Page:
Britain: ‘The Socialist’ celebrates 500 issues

The successful strike actions of the Prison Officers Association (POA) and the RMT maintenance workers on London Underground have potentially changed the industrial situation in Britain to the benefit of trade unions and workers, if they are immediately capitalised upon.

There is boiling anger at and outright rejection of Gordon Brown’s strictures to the public sector trade unions to observe ’pay discipline’. He proposes a miserly 2% increase in public sector pay while prices, mortgages and council tax are shooting up. Brown does not utter a peep about City bonuses which have increased by 30% to a record £40 billion this year.

Nor about the ’wages’ of chief executives which have zoomed into the stratosphere while millions are mired in ever-deepening poverty. The average boss-to-worker pay ratio of FTSE companies is 98 to one. Giles Thorley is chief executive of Punch Taverns and ’earns’ over £11 million in salary a year, 1,148 times more than the average salary of his group employees. The plutocrats of the 19th century never had it as good as this. JP Morgan, US banker, said no company should have a differential greater than 20 to one.

Also, the directors of top British companies have built up pensions worth nearly £1 billion, with the average executive due to retire on £200,000 a year. Yet the roof falls in on Bob Crow and the RMT for seeking to defend, amidst the wreckage of Metronet, the conditions, including the pensions, of their members. Crow is vilified, as was Brian Caton and the POA leaders, in the same way as all other workers’ leaders in history have been who did their job and honestly represented their members’ interests.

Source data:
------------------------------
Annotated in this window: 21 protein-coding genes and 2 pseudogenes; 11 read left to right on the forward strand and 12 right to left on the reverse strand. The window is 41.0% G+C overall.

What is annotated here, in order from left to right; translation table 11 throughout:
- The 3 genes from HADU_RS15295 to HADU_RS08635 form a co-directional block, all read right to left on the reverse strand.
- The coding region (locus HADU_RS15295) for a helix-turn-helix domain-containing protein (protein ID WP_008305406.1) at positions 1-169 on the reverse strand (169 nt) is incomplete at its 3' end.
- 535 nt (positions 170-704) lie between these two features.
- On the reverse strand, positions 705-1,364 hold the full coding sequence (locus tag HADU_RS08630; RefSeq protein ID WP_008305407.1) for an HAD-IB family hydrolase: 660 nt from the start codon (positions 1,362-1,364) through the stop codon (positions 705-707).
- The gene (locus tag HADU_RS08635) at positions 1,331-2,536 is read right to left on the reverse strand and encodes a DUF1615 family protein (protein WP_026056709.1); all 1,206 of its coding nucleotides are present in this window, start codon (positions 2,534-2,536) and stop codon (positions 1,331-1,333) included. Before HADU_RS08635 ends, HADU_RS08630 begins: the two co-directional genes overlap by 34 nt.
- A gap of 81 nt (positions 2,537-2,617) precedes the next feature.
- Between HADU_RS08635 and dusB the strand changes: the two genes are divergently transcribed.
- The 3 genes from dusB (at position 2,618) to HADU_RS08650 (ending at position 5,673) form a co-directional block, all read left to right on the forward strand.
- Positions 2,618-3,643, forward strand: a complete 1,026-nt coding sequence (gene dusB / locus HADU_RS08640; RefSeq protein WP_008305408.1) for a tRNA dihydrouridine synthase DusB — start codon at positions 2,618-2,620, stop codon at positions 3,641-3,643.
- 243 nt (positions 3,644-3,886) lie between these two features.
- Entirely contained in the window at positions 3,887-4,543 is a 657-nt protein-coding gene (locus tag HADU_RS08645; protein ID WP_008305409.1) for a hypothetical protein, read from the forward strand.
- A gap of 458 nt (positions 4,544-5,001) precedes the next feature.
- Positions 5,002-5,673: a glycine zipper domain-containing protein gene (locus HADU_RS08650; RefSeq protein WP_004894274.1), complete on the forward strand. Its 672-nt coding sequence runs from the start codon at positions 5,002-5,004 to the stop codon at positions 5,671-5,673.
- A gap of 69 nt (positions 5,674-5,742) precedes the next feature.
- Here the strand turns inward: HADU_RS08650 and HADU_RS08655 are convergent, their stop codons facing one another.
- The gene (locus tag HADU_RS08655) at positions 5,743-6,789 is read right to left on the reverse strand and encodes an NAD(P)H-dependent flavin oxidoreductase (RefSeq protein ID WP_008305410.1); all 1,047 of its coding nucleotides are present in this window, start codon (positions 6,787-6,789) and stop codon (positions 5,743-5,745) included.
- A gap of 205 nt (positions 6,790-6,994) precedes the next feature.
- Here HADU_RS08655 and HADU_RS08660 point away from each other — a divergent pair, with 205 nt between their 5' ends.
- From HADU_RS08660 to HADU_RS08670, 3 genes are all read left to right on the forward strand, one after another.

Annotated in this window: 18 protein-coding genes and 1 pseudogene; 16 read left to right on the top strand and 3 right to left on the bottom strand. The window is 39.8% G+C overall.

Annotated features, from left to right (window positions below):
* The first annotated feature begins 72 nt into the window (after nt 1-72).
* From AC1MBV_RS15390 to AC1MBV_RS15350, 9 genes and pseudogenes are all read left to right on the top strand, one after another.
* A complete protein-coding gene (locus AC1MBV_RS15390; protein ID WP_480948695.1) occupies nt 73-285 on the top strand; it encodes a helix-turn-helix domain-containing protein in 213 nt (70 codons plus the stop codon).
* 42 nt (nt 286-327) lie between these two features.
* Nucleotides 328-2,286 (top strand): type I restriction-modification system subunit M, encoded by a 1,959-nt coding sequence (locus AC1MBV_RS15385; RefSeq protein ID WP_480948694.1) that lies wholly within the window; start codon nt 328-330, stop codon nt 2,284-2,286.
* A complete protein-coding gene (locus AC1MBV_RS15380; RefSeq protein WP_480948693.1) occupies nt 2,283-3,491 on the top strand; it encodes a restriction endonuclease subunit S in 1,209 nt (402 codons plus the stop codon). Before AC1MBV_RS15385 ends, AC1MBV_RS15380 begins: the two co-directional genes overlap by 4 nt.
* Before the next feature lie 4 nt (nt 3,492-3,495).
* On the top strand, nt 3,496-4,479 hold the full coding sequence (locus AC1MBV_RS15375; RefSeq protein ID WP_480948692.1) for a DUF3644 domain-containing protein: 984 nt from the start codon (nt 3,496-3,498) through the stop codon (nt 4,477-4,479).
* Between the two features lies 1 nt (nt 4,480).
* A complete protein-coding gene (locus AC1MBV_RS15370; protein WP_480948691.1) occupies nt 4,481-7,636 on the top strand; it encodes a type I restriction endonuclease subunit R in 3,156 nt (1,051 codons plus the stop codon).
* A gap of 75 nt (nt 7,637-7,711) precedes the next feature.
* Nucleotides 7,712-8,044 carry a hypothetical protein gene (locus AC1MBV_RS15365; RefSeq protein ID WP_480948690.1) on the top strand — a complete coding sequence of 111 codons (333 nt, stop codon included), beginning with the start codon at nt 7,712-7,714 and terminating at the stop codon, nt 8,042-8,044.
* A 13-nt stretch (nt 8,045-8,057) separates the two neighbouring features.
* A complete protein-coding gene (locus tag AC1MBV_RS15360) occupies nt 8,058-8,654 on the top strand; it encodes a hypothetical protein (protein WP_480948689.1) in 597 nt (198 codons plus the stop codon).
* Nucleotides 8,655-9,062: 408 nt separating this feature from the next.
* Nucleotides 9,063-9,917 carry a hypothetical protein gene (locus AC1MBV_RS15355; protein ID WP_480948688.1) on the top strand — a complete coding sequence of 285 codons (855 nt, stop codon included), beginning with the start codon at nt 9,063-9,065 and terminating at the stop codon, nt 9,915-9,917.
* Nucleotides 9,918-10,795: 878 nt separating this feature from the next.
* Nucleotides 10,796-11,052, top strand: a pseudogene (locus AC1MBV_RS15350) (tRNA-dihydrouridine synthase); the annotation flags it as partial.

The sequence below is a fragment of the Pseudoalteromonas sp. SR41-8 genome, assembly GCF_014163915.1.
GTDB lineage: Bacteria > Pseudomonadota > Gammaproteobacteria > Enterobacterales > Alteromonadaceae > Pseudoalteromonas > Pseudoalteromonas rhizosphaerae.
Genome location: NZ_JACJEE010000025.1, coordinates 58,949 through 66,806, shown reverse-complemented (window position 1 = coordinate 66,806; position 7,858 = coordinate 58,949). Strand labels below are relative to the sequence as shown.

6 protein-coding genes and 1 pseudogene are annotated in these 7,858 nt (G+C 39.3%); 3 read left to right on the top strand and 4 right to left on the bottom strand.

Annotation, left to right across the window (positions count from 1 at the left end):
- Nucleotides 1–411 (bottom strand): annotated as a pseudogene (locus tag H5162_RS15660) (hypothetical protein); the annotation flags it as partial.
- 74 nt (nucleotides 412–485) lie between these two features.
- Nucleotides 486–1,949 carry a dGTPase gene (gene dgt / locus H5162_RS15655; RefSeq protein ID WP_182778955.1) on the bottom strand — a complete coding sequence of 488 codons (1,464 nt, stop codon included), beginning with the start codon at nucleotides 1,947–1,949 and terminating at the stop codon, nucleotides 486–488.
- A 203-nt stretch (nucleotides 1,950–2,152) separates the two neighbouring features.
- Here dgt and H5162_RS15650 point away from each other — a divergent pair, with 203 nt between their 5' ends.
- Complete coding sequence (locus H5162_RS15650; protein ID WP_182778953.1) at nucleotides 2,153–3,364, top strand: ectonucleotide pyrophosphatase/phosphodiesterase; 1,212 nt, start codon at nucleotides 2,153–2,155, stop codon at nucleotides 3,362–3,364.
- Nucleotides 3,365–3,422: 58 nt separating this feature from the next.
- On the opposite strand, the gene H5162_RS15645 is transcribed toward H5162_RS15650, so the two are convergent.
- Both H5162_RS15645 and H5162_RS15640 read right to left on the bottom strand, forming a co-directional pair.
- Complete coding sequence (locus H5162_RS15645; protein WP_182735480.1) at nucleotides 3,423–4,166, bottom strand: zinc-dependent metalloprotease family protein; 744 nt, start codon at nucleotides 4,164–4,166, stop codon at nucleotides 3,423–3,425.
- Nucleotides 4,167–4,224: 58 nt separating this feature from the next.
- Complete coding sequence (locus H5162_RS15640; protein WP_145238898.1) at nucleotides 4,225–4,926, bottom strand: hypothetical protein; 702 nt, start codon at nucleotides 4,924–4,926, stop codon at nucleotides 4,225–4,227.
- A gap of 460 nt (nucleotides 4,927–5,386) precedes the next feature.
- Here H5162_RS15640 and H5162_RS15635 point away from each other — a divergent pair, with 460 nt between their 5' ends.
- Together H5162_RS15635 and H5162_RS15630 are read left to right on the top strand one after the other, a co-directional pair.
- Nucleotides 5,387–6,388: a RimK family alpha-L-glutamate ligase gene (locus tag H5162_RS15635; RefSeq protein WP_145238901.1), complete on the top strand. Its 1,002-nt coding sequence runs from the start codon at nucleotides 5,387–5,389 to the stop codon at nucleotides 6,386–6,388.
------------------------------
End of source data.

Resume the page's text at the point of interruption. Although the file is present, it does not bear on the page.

Yet the hirelings of capital in the media, dipping their pens in mad-dog saliva, seek to outdo each other in insults and invective against the RMT, POA and any other militant union leader. On ’Youtube’ and ’Facebook’ 30 sites devoted to insulting Crow appeared, with one urging "disgruntled commuters" to send him and the RMT a ’turd’ through the post.

A more ’polite’ offensive comes from those like Will Hutton, head of the ’Work Foundation’ in an article in the Observer. He disputes that the underground strike was over a "vital matter of principle", arguing that the RMT and Crow were "trigger happy". Workers, it seems, went back "with the same promises" over redundancies, rights and pensions as had been offered before. Yet, a few paragraphs later, he admits that Crow "did get slightly tougher assurances as a result". The truth is that neither Metronet nor the administrator had given written assurances which they did after the strike.

Hutton, a typical ideologist of the upper middle class, standing between the juggernauts of labour and capital, believes the industrial struggle can be reconciled by the equivalent of a vicar’s tea party. Like war itself, the class war – which exists despite the pious sentiments of Hutton – sometimes involves a testing of wills through struggle and strikes. "Weakness invites aggression" in the class struggle as well as in war, as every conscious trade unionist understands. Strikes are the only weapon to compel intransigent employers to accede to workers’ demands.